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2023 Beer Bike results reveal no sweeps, but contestations

Francesca Nemati / Thresher

By Viola Hsia     4/12/23 12:16am

Rice Program Council released the official results for Beer Bike 2023 on April 5, four days after the races. Hanszen College won the alumni race, the Graduate Student Association won the women’s race and Jones College won the men’s race.

Jones and Will Rice College have submitted formal contestations of the results.

In the draft of Will Rice’s complaint, they alleged “significant errors” in the time calculations in men’s race, and event-wide inconsistencies in judging. They also said there were communication issues between chug judges and bikers.

“Several members of our Chug Team mentioned that our judge was confusing Will Rice with other colleges and vice versa,” Will Rice Bike and Chug captains wrote in the contestation email. “We suspect that the judges may have been confused as to which colleges they were penalizing during each heat.”

Mahmoud Al-Madi, one of Jones’ bike captains, corroborated the timekeeping and judging issues that Will Rice outlined, citing a specific incident during the women’s race.

“There was a chugging judge that was confused and didn’t clear our chugger to go,” Al-Madi, a senior, said. “Our biker has come in through the pit, we are ready to go, we’re ready to chug [but] the chugging judge would not have us start. We have it on tape, multiple angles. That delayed us at least seven or eight seconds.”

Both teams also alleged penalties that weren’t applied in accordance to the racing rules, one of which involved the number of bikers required per team. According to Al-Madi, the GSA women’s team was not penalized for having the same bikers race multiple times, which should have resulted in a 25-second penalty for the first offense and 50-second penalties for each subsequent one.

Olivia Del Guercio, a second-year graduate student and one of the GSA bike captains, said that while the GSA team was proud of their victory, they also acknowledged that only having five bikers impacted their result.

“As bicyclists, we really crushed it,” Del Guercio said. “But I imagine there would have been a different result also if Wiess had Douglas [Hebda, a bike team captain] go twice or three times, or if [Dani Knobloch, a Hanszen biker] went three times.”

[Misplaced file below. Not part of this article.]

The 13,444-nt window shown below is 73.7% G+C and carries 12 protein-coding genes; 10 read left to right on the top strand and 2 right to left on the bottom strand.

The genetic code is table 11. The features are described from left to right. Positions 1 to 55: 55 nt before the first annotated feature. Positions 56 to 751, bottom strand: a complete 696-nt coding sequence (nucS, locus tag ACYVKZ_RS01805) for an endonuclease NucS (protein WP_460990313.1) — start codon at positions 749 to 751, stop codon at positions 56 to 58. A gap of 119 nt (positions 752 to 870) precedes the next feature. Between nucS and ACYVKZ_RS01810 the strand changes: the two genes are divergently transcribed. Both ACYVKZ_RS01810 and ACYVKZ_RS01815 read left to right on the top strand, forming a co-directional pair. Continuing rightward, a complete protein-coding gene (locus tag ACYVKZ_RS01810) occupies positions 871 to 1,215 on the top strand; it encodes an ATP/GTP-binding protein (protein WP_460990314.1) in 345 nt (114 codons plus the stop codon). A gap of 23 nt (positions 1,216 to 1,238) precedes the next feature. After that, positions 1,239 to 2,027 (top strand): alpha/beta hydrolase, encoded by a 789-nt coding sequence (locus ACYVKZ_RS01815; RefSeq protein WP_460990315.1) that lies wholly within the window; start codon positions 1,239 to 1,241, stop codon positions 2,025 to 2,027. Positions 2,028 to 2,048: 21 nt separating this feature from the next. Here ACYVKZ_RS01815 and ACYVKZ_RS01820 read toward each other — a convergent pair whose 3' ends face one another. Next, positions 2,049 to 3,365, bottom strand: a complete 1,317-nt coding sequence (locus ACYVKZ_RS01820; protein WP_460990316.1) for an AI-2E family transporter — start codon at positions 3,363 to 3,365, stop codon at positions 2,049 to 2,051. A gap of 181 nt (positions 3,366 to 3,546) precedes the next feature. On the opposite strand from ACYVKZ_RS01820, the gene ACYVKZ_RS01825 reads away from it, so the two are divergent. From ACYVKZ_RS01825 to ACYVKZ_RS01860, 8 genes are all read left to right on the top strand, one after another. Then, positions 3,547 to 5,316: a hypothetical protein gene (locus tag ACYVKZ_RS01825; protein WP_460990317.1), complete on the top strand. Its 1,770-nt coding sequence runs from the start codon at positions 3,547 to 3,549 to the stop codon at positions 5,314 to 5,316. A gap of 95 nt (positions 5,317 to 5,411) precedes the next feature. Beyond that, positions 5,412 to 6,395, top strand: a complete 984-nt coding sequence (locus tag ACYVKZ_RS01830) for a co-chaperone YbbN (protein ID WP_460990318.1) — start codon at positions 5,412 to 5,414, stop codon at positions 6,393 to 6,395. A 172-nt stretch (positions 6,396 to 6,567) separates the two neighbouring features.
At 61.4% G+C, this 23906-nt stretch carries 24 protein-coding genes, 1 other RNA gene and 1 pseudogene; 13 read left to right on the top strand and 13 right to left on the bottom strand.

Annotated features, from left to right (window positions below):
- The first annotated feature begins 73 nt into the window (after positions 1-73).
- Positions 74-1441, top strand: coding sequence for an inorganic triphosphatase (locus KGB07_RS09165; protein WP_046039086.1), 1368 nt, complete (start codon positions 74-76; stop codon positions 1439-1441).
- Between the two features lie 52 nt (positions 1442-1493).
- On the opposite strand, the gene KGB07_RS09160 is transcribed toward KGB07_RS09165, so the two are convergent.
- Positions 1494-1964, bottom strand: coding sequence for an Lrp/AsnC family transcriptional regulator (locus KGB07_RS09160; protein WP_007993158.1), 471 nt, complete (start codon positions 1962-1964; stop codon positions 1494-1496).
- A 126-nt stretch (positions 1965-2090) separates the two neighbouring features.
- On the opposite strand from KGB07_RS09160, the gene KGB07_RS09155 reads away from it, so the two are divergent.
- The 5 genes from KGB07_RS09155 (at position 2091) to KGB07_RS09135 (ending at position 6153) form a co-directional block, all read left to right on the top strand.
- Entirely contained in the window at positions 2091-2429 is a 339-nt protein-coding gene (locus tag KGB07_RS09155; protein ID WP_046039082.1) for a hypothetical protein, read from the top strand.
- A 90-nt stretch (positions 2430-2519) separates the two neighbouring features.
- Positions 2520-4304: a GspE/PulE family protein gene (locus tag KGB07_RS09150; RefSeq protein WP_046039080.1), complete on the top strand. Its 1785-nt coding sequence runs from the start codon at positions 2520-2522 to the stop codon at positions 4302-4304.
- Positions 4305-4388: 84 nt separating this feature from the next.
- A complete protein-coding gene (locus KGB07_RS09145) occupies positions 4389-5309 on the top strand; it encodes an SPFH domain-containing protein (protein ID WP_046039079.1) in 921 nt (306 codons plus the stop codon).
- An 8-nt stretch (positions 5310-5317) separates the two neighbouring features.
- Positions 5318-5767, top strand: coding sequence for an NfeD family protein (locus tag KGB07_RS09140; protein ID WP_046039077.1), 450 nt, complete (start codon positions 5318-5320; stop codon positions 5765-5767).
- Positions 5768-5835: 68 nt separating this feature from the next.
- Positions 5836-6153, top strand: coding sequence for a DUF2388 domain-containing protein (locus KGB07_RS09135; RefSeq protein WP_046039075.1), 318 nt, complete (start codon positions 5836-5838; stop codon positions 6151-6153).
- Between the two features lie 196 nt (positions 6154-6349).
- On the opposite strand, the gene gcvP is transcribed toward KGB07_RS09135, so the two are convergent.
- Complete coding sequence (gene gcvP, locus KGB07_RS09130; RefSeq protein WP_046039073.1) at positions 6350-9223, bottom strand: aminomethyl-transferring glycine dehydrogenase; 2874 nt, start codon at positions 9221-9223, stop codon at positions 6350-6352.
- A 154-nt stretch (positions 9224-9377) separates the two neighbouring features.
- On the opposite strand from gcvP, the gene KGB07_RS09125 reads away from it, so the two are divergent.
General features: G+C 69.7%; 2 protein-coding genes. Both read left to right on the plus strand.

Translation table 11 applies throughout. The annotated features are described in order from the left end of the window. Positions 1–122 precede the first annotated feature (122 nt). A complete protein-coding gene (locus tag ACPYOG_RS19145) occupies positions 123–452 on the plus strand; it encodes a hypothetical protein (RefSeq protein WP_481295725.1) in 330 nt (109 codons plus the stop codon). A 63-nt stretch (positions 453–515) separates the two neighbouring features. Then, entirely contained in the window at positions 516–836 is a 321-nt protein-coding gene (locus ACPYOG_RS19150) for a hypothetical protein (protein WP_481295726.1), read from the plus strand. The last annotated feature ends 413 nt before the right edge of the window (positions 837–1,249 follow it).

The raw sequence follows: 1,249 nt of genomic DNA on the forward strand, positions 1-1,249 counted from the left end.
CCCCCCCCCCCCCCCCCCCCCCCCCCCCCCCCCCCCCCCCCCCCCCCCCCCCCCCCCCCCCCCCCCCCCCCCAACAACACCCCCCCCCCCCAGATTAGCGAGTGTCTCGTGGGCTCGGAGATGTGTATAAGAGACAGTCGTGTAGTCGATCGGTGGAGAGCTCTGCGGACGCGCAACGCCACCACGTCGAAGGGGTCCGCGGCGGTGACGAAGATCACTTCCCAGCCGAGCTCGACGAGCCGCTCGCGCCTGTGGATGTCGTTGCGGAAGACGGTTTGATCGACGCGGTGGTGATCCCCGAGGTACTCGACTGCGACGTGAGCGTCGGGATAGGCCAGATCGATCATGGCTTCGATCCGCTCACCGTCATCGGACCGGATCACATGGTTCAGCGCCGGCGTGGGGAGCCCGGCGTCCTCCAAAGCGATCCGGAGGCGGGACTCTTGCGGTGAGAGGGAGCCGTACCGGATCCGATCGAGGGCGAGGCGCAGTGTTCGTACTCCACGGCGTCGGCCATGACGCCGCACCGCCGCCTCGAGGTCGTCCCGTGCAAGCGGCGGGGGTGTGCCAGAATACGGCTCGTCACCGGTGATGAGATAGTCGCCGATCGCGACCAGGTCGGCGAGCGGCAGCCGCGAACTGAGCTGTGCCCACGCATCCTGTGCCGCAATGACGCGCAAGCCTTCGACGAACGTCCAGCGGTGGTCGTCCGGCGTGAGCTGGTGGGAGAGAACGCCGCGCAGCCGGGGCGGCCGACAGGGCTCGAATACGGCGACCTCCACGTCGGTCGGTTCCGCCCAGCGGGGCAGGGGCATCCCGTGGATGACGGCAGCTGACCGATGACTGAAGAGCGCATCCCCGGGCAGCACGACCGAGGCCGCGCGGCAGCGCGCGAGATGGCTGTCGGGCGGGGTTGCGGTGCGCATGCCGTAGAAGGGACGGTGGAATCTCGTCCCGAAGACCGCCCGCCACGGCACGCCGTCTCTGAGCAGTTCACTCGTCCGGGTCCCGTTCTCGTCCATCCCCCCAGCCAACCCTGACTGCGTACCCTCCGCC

According to campus-wide Beer Bike coordinator Anne Wang, dividing the races into two heats affected certain elements of the race, such as race start times and length. Wang said the races finished 15 minutes behind schedule, and that the two-heat structure was the biggest logistical challenge.

“Having every college there at the same time, you need all the bikers on [the track], splitting up the time and doing [a longer race],” Wang said. “[It’s] definitely not something that any of us wanted. It reduces hype.”

Terri-Jeanne Liu, a bike captain at Jones, said that while the two-heat structure was implemented due to safety concerns, there were still issues with sufficient distribution of tents and water bottles on the track.

“[I appreciate] the safety aspect that they were going for, but I feel like [they] need to have a lot more resources like tents, water and better planning in terms of avoiding delays between races,” Liu said.

Jonathan Lloyd, one of the Will Rice  bike captains, said that the two-heat system also affected the racing technique itself.

“Part of being able to race is being able to draft off people in front of you, and get pulled by people in front of [you] who are setting a faster pace,” Lloyd, a senior, said. “If you’re in the middle of the pack team who is going to get put in a slower heat, you don’t get the benefit of racing against faster people who will push you to race faster. So there’s a lot of race strategy that you lose.”

Peter Reynolds, one of the Hanszen bike captains, said the lack of shade and resources on the track presented time and logistical difficulties.

“It was definitely a little bit of a letdown to have two heats,” Reynolds, a sophomore, said. “It was also certainly harder to be on the track in the heat for so long. They didn’t give us any tents. We had to walk to the other side of the track and hide behind the porta-potty to get shade because we were there for almost five hours.”

Wang said that she hopes certain measures will be put in place for next year’s campus-wide coordinators to have an easier time, considering the two-heat system will most likely remain in place.

“To my knowledge, there’s no way … [the administration] will be convinced of going back [to one heat],” Wang said. “I too am very dissatisfied by the heat structure. If I had the power, I would change it.”

Despite the difficulties of the two-heat structure, Knobloch, who tied the women’s track record of 1:19, said that the Hanszen team was pleased about the races overall.

“We can’t complain about podiuming in every race,” Knobloch, a senior, said. “We are really proud of all of our cyclists who worked really hard this year, and it’s really nice to see their effort result in some really awesome times.”

Knobloch said she’s excited to see how Beer Bike is starting to become more competitive across all teams.

“The colleges just keep getting faster and faster,” Knobloch said. “The leaderboard for [the] top 10 times of Beer Bike just keeps getting new people every year, just because more colleges are putting a lot more effort into it. They’re training harder, they’re being really competitive. It’s really exciting to see so many people buy into the race aspect of Beer Bike. I’m glad so many people are excited about it.”

Brandon Chen contributed additional reporting for this story.

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